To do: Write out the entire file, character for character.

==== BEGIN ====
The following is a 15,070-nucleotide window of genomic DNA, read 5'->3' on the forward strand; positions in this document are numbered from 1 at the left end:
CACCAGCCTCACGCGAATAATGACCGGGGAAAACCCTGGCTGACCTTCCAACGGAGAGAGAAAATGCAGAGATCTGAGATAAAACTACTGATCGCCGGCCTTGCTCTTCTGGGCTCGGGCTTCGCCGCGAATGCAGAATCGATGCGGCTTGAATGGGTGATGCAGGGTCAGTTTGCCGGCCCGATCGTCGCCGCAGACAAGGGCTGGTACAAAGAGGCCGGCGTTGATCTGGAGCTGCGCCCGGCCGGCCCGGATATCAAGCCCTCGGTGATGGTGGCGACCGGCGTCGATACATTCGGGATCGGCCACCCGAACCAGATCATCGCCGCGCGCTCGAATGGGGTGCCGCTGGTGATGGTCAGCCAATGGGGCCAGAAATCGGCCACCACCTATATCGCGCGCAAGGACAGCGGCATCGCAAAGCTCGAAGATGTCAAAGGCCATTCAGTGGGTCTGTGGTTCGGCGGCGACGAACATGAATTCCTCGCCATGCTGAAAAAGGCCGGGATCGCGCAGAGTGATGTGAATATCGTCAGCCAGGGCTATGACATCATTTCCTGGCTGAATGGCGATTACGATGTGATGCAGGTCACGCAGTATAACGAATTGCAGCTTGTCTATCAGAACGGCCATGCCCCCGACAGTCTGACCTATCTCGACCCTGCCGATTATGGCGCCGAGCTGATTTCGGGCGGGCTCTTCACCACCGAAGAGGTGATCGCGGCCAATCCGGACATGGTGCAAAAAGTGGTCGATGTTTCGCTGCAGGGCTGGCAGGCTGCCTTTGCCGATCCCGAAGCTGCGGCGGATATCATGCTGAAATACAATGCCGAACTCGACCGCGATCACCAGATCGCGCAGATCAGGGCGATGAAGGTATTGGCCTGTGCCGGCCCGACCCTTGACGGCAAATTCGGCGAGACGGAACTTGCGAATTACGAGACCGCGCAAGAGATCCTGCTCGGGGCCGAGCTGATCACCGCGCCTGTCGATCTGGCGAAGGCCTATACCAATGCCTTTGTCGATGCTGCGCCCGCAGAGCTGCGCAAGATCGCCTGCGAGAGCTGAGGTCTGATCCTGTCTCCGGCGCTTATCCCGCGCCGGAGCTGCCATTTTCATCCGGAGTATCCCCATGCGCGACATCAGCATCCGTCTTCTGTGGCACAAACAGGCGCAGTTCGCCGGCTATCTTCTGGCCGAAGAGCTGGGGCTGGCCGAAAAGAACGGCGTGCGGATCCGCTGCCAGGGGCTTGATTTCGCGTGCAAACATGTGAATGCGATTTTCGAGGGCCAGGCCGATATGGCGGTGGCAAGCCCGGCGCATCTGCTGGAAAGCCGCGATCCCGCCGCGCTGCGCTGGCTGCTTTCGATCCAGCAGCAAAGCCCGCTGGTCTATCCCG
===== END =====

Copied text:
The following is a 15,070-nucleotide window of genomic DNA, read 5'->3' on the forward strand; positions in this document are numbered from 1 at the left end:
CACCAGCCTCACGCGAATAATGACCGGGGAAAACCCTGGCTGACCTTCCAACGGAGAGAGAAAATGCAGAGATCTGAGATAAAACTACTGATCGCCGGCCTTGCTCTTCTGGGCTCGGGCTTCGCCGCGAATGCAGAATCGATGCGGCTTGAATGGGTGATGCAGGGTCAGTTTGCCGGCCCGATCGTCGCCGCAGACAAGGGCTGGTACAAAGAGGCCGGCGTTGATCTGGAGCTGCGCCCGGCCGGCCCGGATATCAAGCCCTCGGTGATGGTGGCGACCGGCGTCGATACATTCGGGATCGGCCACCCGAACCAGATCATCGCCGCGCGCTCGAATGGGGTGCCGCTGGTGATGGTCAGCCAATGGGGCCAGAAATCGGCCACCACCTATATCGCGCGCAAGGACAGCGGCATCGCAAAGCTCGAAGATGTCAAAGGCCATTCAGTGGGTCTGTGGTTCGGCGGCGACGAACATGAATTCCTCGCCATGCTGAAAAAGGCCGGGATCGCGCAGAGTGATGTGAATATCGTCAGCCAGGGCTATGACATCATTTCCTGGCTGAATGGCGATTACGATGTGATGCAGGTCACGCAGTATAACGAATTGCAGCTTGTCTATCAGAACGGCCATGCCCCCGACAGTCTGACCTATCTCGACCCTGCCGATTATGGCGCCGAGCTGATTTCGGGCGGGCTCTTCACCACCGAAGAGGTGATCGCGGCCAATCCGGACATGGTGCAAAAAGTGGTCGATGTTTCGCTGCAGGGCTGGCAGGCTGCCTTTGCCGATCCCGAAGCTGCGGCGGATATCATGCTGAAATACAATGCCGAACTCGACCGCGATCACCAGATCGCGCAGATCAGGGCGATGAAGGTATTGGCCTGTGCCGGCCCGACCCTTGACGGCAAATTCGGCGAGACGGAACTTGCGAATTACGAGACCGCGCAAGAGATCCTGCTCGGGGCCGAGCTGATCACCGCGCCTGTCGATCTGGCGAAGGCCTATACCAATGCCTTTGTCGATGCTGCGCCCGCAGAGCTGCGCAAGATCGCCTGCGAGAGCTGAGGTCTGATCCTGTCTCCGGCGCTTATCCCGCGCCGGAGCTGCCATTTTCATCCGGAGTATCCCCATGCGCGACATCAGCATCCGTCTTCTGTGGCACAAACAGGCGCAGTTCGCCGGCTATCTTCTGGCCGAAGAGCTGGGGCTGGCCGAAAAGAACGGCGTGCGGATCCGCTGCCAGGGGCTTGATTTCGCGTGCAAACATGTGAATGCGATTTTCGAGGGCCAGGCCGATATGGCGGTGGCAAGCCCGGCGCATCTGCTGGAAAGCCGCGATCCCGCCGCGCTGCGCTGGCTGCTTTCGATCCAGCAGCAAAGCCCGCTGGTCTATCCCG